The Food and Agriculture Organization (FAO) says global food prices rose 28% in 2021.
"The last time food prices were this high was in 2011, when policymakers were actually warning about a global food crisis," says Dr Abdul Abiad of the Asian Development Bank (ADB).
Even in a wealthy nation like Singapore, it means that the number of families seeking help has increased.
"What we have seen when we make the door-to-door deliveries is that young families with both husband and wife working a part-time job or in the gig economy - these were the families that got impacted when Covid hit and all the part-time work dried up," says Nichol Ng, co-founder of Food Bank Singapore.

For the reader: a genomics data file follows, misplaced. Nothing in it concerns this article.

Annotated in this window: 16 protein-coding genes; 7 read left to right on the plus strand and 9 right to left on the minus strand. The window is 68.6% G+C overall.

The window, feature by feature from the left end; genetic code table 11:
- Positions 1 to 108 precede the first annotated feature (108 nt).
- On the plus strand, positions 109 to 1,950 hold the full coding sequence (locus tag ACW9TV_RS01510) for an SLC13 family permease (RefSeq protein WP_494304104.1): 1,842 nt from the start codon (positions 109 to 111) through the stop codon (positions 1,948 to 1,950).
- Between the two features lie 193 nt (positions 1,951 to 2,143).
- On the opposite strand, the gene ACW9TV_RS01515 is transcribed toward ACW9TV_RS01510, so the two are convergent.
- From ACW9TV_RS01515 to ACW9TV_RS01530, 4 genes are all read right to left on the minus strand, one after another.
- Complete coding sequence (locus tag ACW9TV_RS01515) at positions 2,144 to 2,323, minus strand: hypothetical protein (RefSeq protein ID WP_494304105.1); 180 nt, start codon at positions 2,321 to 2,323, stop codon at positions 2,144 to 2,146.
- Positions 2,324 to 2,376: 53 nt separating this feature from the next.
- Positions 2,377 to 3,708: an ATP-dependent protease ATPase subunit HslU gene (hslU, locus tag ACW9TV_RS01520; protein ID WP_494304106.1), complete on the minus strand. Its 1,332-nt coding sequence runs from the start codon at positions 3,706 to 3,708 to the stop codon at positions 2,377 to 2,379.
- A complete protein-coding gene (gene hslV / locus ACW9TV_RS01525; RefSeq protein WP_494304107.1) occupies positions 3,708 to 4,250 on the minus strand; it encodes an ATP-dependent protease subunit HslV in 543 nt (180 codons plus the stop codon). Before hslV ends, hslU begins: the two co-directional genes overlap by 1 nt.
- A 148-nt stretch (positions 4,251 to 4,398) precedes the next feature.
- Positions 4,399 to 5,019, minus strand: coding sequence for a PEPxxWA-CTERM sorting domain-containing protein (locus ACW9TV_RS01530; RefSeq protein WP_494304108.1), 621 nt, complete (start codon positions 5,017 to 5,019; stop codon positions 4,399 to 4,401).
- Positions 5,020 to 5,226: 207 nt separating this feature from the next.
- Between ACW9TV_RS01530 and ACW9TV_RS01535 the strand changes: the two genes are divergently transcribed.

It is not just the poorest 10% of the population who now need help, she says: "It has slowly crept to maybe 20% of the population including middle-income families that might not even know where to get help in the first place."
Global food prices are expected to remain high this year and the FAO's David Dawe says this is of concern for Asian governments because price hikes have not yet worked their way through the system.
"If global prices continue to rise, there will be an impact, especially for lower income families who spend bigger proportion of their income on food."